The Darcys Give a Ball : A Gentle Joke, Jane Austen Style
Queen Victoria is on the throne, and the children of Elizabeth Bennet and Mr. Darcy of Pride and Prejudice are young adults. Their son falls in love with the daughter of the unbearable clergyman, Mr. Collins, and Elizabeth’s dear friend Charlotte. There are other problematic romantic entanglements for the younger generation, eventually resolved at a climactic ball, but the prospect of Elizabeth and Darcy having to adjust to Mr. Collins as their son’s father-in-law is what pulled me into the story.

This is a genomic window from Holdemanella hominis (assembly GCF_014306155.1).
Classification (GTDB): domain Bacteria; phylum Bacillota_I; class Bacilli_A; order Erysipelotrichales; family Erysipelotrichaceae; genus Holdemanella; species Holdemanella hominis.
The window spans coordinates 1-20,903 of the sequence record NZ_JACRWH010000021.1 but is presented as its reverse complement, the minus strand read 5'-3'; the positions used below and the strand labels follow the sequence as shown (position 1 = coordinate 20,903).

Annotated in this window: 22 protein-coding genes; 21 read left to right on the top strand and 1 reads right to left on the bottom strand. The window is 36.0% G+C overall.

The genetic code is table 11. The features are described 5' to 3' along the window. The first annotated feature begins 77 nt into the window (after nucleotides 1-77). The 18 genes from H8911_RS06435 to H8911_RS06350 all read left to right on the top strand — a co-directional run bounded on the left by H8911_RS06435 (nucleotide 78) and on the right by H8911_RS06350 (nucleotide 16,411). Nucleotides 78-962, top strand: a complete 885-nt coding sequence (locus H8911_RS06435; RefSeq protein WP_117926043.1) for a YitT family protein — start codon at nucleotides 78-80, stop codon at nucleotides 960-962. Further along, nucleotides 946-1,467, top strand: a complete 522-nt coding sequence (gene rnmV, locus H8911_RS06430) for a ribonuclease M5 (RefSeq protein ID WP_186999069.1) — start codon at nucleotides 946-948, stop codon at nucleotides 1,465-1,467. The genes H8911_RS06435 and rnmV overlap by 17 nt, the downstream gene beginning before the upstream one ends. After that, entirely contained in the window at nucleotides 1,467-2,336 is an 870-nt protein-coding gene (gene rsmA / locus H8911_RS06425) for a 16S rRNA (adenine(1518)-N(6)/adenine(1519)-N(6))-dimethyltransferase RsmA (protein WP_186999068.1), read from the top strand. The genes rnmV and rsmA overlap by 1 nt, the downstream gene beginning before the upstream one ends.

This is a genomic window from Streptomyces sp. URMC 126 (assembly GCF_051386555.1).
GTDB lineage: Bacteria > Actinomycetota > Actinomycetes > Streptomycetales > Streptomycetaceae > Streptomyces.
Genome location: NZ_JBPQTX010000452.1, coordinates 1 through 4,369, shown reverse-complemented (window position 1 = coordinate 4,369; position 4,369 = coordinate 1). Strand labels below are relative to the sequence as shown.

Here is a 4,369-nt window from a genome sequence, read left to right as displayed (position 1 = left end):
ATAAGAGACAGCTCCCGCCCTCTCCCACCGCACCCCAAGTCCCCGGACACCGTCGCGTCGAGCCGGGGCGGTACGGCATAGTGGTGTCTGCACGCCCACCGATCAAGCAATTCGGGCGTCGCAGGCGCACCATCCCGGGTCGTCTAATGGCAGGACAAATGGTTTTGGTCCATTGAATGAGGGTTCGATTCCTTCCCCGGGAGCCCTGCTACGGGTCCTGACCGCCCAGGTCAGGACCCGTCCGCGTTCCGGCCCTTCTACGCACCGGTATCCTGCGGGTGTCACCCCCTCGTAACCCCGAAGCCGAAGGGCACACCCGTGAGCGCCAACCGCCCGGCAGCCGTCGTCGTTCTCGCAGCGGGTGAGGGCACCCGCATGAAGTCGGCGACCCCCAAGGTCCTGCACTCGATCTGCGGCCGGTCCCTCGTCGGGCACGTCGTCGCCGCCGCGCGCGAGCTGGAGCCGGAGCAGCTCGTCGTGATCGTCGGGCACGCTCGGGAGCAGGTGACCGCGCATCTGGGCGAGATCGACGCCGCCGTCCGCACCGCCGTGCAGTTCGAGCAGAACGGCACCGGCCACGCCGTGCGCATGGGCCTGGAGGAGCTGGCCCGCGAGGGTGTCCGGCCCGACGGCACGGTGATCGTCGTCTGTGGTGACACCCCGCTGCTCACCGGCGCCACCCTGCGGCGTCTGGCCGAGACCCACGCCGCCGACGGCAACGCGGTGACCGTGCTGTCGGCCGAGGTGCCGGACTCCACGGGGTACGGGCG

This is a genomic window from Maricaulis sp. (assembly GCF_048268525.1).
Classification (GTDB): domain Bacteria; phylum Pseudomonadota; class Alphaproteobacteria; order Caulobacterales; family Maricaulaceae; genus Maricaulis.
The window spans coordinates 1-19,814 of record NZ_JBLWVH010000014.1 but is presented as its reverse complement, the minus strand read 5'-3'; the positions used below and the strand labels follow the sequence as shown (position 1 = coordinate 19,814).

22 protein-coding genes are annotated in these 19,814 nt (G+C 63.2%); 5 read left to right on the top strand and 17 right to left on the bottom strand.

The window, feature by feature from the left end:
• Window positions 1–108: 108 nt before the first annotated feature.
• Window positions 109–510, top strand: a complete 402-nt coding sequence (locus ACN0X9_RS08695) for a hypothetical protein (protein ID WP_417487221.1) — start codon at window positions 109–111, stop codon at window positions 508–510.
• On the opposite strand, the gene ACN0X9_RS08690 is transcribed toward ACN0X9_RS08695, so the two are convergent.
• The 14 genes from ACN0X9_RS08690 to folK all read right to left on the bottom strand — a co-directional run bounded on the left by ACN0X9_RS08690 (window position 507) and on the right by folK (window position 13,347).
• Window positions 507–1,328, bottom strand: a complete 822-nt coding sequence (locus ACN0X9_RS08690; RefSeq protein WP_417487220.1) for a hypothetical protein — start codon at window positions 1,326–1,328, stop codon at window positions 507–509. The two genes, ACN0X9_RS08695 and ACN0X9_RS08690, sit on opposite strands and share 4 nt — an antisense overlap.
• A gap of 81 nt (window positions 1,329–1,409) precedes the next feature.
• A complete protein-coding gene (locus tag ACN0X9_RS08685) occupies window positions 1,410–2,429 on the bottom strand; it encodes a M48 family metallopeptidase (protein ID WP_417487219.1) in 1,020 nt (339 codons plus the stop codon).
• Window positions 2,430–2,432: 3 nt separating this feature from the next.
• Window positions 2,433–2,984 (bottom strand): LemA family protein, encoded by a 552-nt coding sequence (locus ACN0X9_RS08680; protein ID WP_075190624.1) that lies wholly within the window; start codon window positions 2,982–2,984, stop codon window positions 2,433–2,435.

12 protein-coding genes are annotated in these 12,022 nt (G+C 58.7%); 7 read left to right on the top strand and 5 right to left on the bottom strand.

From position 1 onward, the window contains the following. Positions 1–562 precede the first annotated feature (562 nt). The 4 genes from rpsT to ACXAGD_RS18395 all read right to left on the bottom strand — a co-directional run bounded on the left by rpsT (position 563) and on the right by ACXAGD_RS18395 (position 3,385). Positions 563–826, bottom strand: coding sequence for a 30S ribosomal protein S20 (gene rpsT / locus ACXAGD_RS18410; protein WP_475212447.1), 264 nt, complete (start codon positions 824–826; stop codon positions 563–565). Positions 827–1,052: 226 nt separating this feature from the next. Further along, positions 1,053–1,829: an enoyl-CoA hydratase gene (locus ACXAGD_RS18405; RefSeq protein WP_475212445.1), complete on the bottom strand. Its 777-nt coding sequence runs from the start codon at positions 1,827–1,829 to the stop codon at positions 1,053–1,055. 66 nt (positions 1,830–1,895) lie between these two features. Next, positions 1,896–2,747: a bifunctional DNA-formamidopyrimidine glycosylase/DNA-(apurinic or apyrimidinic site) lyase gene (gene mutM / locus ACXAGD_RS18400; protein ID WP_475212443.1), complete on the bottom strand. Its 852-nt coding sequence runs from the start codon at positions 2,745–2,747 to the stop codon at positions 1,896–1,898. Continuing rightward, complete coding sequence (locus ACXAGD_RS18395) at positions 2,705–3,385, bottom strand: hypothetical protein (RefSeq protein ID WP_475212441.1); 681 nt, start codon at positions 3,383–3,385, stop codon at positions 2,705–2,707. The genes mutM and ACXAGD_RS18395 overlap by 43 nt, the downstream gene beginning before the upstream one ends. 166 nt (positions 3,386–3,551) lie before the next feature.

Unexpectedly, Charlotte is the novel’s most fully developed character, lending depth to what otherwise would be a lighthearted romance. When she chose marriage to the absurd and self-important Mr. Collins rather than impoverished spinsterhood, she insisted that her chances for happiness were “as fair as most people can boast on entering the married state.” How does she feel about her bargain many years later? Elizabeth Newark provides a convincing and moving answer to that question. There is, of course, a whole subgenre of Austen sequels by modern admirers. Though I love Pride and Prejudice, this is the first “Jane Austen style” novel I have read. True to Austen in spirit as well as style, it far exceeded my expectations.